Despite these optimistic numbers for Republicans, however, both the Congressional Leadership Fund and the NRCC have so far avoided spending here, even though their opponents at the DCCC and House Majority PAC have together dropped over $1.4 million. Given the district’s lean, it’s exceedingly unlikely that the GOP’s two biggest House groups have steered clear of this race because they feel supremely confident, especially since a conservative organization called Take Back Oregon PAC just launched a $300,000 TV buy this week.

Salinas’ side has run several commercials focusing both on allegations that Erickson paid for a girlfriend to have an abortion in 2000—years before Herschel Walker did the same—as well as stories around his 2016 arrest. The latter is the focus of his new lawsuit and a cease and desist notice he recently sent to Salinas. In that letter, Erickson threatened to invoke a state law that the Oregon Capitol Chronicle writes “prohibits knowingly making false statements about a candidate, political committee or ballot measure.”

Reporter Julia Shumway explains, “If a judge determines that a candidate made a false statement that cost their opponent an election, the law states that the candidate will be removed as a nominee or elected official.” But she adds, “Over several decades, Oregon courts have interpreted that law to exclude opinions or statements that could reasonably be interpreted as true.” It’s also not clear whether this law has ever been successfully employed to reverse the results of an election, and Erickson’s attorney, Jill Gibson, cited no such examples in her letter.

In his newly filed lawsuit, Erickson didn’t actually present any demands regarding overturning the upcoming election but instead asked a state court to order Salinas to stop airing the ads in question and “to retract the false statements by airing correction advertisements with the same frequency and broadcast location as the false advertisements.” He is also seeking $800,000 in monetary damages, which he claims would cover the cost of “commercials to correct the false statements.”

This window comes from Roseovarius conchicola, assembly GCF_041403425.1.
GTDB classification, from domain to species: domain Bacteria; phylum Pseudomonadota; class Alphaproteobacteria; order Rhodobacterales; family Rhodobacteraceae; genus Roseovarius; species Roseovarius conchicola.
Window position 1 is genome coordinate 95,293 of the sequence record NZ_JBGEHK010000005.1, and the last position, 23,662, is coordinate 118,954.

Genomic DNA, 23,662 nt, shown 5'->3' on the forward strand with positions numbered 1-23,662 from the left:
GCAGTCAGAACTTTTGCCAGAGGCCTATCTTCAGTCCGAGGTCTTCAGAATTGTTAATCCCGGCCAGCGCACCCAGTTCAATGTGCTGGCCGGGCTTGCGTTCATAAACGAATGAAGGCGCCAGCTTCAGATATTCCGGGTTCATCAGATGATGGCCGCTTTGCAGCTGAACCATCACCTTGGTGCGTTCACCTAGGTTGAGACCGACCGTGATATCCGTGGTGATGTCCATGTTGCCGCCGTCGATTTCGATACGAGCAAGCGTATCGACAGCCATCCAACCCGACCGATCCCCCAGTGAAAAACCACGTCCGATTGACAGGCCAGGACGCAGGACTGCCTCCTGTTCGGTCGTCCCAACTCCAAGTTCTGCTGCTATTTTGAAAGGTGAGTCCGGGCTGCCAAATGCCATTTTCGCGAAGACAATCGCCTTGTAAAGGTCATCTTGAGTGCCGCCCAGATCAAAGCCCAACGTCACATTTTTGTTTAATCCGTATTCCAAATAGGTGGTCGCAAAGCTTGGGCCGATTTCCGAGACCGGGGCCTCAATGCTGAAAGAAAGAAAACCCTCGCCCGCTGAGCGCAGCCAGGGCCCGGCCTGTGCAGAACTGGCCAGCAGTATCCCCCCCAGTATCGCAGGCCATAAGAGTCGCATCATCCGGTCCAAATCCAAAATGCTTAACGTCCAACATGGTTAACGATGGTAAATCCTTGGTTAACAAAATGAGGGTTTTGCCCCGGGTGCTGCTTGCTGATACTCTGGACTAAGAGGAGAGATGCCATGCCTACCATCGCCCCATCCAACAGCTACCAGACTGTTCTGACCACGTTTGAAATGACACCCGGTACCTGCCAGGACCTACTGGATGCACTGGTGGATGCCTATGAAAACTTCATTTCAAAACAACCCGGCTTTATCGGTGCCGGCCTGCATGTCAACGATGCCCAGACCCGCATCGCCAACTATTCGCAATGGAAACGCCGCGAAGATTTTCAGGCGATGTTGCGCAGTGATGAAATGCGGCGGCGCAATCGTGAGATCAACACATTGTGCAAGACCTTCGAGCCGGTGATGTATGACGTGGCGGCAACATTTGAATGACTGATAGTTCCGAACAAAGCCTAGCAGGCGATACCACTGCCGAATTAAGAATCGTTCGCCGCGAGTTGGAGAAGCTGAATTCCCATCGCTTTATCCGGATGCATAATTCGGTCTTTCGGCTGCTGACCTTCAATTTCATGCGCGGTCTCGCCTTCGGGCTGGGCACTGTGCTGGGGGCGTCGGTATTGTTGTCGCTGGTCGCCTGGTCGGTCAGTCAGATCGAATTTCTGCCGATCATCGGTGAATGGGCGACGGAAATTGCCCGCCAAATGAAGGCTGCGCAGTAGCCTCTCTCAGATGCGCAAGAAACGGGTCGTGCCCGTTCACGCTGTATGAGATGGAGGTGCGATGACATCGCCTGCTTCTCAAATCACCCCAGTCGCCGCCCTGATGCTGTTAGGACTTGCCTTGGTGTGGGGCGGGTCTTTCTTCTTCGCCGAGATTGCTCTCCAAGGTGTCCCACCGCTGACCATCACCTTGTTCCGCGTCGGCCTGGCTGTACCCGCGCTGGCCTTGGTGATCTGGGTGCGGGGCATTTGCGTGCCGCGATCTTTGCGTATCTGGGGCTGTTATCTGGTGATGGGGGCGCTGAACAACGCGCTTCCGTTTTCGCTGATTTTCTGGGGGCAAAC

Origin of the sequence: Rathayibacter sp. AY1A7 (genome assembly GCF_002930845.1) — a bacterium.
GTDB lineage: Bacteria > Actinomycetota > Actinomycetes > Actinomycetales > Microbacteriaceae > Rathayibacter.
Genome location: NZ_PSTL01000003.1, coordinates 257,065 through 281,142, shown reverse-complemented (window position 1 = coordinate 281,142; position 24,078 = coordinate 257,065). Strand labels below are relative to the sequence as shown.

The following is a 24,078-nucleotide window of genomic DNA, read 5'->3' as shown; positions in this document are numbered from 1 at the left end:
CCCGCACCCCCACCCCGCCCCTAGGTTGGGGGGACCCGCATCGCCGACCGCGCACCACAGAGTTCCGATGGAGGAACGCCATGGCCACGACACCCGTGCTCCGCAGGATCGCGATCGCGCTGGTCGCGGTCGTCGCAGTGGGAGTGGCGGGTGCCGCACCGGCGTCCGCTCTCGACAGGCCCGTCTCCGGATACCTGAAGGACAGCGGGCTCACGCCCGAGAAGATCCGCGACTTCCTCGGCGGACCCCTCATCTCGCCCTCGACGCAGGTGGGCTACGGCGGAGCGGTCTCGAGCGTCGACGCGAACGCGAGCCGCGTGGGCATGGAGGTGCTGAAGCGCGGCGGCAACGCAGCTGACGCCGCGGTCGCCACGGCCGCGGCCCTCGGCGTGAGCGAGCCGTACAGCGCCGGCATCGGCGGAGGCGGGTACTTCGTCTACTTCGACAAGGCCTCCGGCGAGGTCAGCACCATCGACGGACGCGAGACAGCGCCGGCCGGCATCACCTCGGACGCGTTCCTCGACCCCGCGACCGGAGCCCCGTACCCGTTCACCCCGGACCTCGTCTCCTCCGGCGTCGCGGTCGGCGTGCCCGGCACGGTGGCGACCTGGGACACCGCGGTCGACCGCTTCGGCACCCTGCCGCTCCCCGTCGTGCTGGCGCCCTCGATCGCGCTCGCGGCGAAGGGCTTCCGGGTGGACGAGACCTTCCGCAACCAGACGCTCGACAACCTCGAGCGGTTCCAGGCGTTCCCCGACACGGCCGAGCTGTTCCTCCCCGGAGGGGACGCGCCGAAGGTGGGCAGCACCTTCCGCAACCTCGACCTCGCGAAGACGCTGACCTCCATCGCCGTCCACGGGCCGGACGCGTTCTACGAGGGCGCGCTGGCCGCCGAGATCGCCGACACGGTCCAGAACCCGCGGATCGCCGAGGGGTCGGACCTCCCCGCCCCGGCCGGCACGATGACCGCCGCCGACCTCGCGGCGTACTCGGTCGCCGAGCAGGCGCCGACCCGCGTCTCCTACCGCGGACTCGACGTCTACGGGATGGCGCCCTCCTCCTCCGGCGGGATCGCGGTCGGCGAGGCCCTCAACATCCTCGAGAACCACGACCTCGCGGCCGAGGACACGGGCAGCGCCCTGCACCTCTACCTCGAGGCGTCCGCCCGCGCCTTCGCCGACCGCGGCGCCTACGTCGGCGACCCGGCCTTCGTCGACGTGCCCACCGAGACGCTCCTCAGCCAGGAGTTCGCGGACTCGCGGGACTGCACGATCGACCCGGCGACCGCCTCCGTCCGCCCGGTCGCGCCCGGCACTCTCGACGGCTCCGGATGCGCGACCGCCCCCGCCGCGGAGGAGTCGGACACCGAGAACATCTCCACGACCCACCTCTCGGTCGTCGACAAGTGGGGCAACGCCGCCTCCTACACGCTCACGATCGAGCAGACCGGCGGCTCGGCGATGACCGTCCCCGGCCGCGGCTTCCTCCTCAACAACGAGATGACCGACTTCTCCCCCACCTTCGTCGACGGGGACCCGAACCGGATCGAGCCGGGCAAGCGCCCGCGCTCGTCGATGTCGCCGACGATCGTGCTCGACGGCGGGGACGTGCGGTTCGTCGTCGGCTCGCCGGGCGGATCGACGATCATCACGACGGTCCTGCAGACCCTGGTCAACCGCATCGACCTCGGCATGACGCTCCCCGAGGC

The complaint insists that Salinas’ ads are “false” because Erickson “has never been charged with illegal possession of drug.” To that end, Gibson’s letter cited a recent story from The Oregonian in which Hood River County District Attorney Carrie Rasmussen said that the court documents that those allegations came from were incorrect.

Instead, Erickson’s attorney from that case, Tara Lawrence, insisted that she’d made a “mistake” by filing a plea agreement stating that the Rasmussen’s office had “agreed to dismiss felony possession of controlled substance upon tender of guilty plea.” An attorney for Salinas, however, cited that very statement in support of the ad’s truthfulness in a letter and argued that “a charge is a charge, whether or not the DA files it.”

Before Erickson filed his lawsuit, Salinas’ campaign shrugged off his threats, saying in a statement, “Mike Erickson’s threats to overturn the election if he doesn’t win should raise major concerns for Oregonians who cherish democracy.”

FLORIDA 13TH CD. Progress Pinellas has dropped another $2.2 million to support Democrat Eric Lynn, which takes its total investment here to $6.7 million. The Tampa Bay Times reported in April that the group is funded by hedge fund manager Justin Ishbia, a Lynn cousin who usually contributes to Republicans.

ARIZONA and NEVADA SECRETARIES OF STATE. SSRS, polling for CNN, finds election deniers with small leads in a pair of secretary of state races taking place in crucial swing states. Mark Finchem posts a 49-45 edge over Democrat Adrian Fontes in Arizona, while fellow Republican Jim Marchant enjoys a similar 46-43 edge against Cisco Aguilar in Nevada. Last week, the progressive group End Citizens United released internals from GSG showing Fontes ahead 46-44. Fontes is also getting some new outside support, as CNN reports that the Democratic organization iVote will spend $5 million to aid him.